Of all the Costa Brava villages this is the most picturesque.
At Tossa de Mar the beautiful historic center closed in by medieval walls has been perfectly conserved, as is the emblematic castle on the hill overlooking the horseshoe bay and the city.
The water here is super clean even though the little beaches around Tossa get pretty crowded in the summer. If you end up here just before high season between May and June though you’ll be set!
Another little Tossa curiosity: here you’ll find endless amounts of roast chicken places: the ones turning on a spit for hours in their own juices. Highly recommended to try.
Tossa de Mar Beaches:
The best Tossa de Mar beaches are: Platja Gran (the biggest), Platja del Reig, and Platja Es Codolar.
Platja del Reig is the most visited beach due to all the restaurants and bars along the seafront while Platja Es Codolar is the most authentic with its net-mending fisherman getting on with their daily grind.
Tossa de Mar Coves:
From Tossa’s main beach a common thing to do is the boat trips including ones to the famous Cala Giverola, a gorgeous and isolated cove with Thailand-like waters found just 2 km north of the town.
In all we’re talking about 158 linear km of coastline: that’s a lot of beach!
There’s also another precious cove straight out of a photo competition with its pristine waters: Cala Llevadó. I recommend really exploring the areas because there are so many little coves – just make sure to mind the nudists 😉
For those not looking to break the bank on accommodation you’ll find a really cool campsite called Cala Llevadó. Here you can choose from standard tent pitches or bungalows. To get here you can get a bus from Tossa but you’ll have to do a bit of walking to get down to the water.
If you’re not in the mood for walking you’ll be better off getting your own car or taking a taxi.
You can get to Tossa de Mar directly from the Estació del Norte (a short walk from Arc de Triomf metro station) using the Sarfa bus company. Tickets cost €24.50 return.
Another option is to take a train from Sants Estacio, Plaza Catalunya, Arc de Triomf, or Clot-Aragò to Blanes and then take a bus from the train station.
Tip: if you’re going to head to Palamos via Tossa de Mar I suggest checking out another classic cove: Cala del Señor Ramon.
Palamós, combined with the nearby Platja d’Aro, is a really well known summer destination known for its nightlife and restaurants.
This is the ideal spot for a group of friends looking to have a night out holiday near some top Costa Brava beaches. The sandy beaches here are quite spacious and you’ll find enough little coves to wander around.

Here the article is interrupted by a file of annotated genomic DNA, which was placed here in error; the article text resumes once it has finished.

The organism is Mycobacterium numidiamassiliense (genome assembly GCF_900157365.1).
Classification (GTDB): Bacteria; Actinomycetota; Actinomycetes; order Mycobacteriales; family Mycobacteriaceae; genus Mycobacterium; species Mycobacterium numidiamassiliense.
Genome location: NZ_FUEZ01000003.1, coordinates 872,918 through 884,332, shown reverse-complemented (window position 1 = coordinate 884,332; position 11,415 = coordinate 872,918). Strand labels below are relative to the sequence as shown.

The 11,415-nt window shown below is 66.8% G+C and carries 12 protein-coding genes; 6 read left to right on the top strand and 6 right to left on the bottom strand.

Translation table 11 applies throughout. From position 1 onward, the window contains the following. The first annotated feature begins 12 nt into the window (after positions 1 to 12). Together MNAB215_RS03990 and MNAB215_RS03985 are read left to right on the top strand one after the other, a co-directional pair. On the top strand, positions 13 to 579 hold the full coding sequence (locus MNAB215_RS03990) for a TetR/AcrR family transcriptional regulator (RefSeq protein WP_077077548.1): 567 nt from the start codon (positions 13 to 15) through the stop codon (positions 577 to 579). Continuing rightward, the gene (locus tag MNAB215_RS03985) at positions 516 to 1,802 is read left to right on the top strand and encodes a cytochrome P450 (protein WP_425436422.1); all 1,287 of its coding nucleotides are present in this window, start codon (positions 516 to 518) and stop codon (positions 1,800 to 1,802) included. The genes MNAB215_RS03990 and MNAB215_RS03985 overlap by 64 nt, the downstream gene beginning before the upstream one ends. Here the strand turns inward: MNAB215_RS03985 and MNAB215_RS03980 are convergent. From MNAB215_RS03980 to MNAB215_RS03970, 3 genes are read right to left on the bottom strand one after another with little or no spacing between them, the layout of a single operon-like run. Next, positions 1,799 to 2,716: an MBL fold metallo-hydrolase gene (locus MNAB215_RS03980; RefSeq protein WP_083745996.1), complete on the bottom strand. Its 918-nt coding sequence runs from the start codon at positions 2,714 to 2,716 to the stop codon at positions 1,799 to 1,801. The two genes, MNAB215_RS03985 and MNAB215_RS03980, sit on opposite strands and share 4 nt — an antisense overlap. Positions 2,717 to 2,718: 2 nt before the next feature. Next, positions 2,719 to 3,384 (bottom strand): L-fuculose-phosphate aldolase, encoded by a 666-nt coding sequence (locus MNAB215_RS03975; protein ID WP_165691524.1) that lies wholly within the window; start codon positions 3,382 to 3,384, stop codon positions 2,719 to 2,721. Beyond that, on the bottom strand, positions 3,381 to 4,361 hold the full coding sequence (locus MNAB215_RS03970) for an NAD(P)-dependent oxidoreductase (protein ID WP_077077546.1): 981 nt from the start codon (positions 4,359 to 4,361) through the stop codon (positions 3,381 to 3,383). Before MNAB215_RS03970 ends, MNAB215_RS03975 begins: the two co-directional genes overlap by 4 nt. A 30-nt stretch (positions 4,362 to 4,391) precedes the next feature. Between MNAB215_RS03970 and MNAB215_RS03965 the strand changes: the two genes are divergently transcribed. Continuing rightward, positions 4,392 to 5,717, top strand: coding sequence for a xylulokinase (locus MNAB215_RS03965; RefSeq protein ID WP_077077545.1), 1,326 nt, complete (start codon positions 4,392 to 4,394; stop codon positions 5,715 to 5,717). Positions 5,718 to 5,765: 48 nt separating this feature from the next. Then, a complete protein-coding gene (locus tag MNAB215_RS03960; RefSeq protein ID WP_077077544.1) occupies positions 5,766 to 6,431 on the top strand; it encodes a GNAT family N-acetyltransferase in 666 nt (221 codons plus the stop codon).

Here you’ll also find the famous Palamós prawns: a culinary delight that you absolutely must try!
To get to Palamós take the bus offered by the company Sarfa from the Estació del Norte (the same bus will get you Platja d’Aro)
These three Costa Brava towns carry the hallmarks of a typical villages by the sea: narrow streets, little blue and white fishermen’s houses, and artisan shops.
All three can be visited on the famous “Camino de Ronda”.
The Camino de Ronda is a typical walking trail that connects different villages off the beaten path. From here you”ll be able to discover little corners of the Costa Brava that would be impossible otherwise.
Careful: this walk along the jagged, hilly coastline warrants a good pair of hiking shoes.
The most visited of the three towns is Calella di Palafrugell with its stunning (if packed) beach.
Llanfranc and Tamariu on the other hand are much less frequented and as such have maintained much more of their authenticity.
Here you’ll eat like royalty.
The classic dish here is the mar y montaña (surf and turf) featuring delicious local crustaceans with some typical mountain foods like seasonal vegetables and meat. More adventurous eaters may want to go for the es niu, a traditional offering with cod, hard boiled egg, and potato.
A great place to eat along the seafront in Llanfranc is the restaurant at the Hotel Terramar.
It won’t be a surprise that I suggest you rent a car 🙂
If that’s simply not possible then you have two alternatives: bus and train. From Barcelona you can get the Sarfa bus service from the Estació del Norte to Palafrugell then taking a taxi to Calella, Llanfranc or Tamariu.
By train you can take the Renfe service from many Barcelona stations to Girona and then take a bus to Palafrugell.
I absolutely fell in love with this majestic little place. You’ll find this Costa Brava town in the Catalan backcountry just a few kilometers from Girona and the sea.
I’ve visited Pals on two occasions, once in winter and once in summer.
In summer it’s a very energetic place with curious tourists walking around the narrow streets taking pictures and ducking into souvenir shops.
In winter though it’s really something else: the streets transform back into Medieval times with the hauntingly quiet lamp-lit corridors in between stone houses offering mysteries at every corner.
Without renting a car I’m afraid you’re out of luck as the transport options are limited/complicated.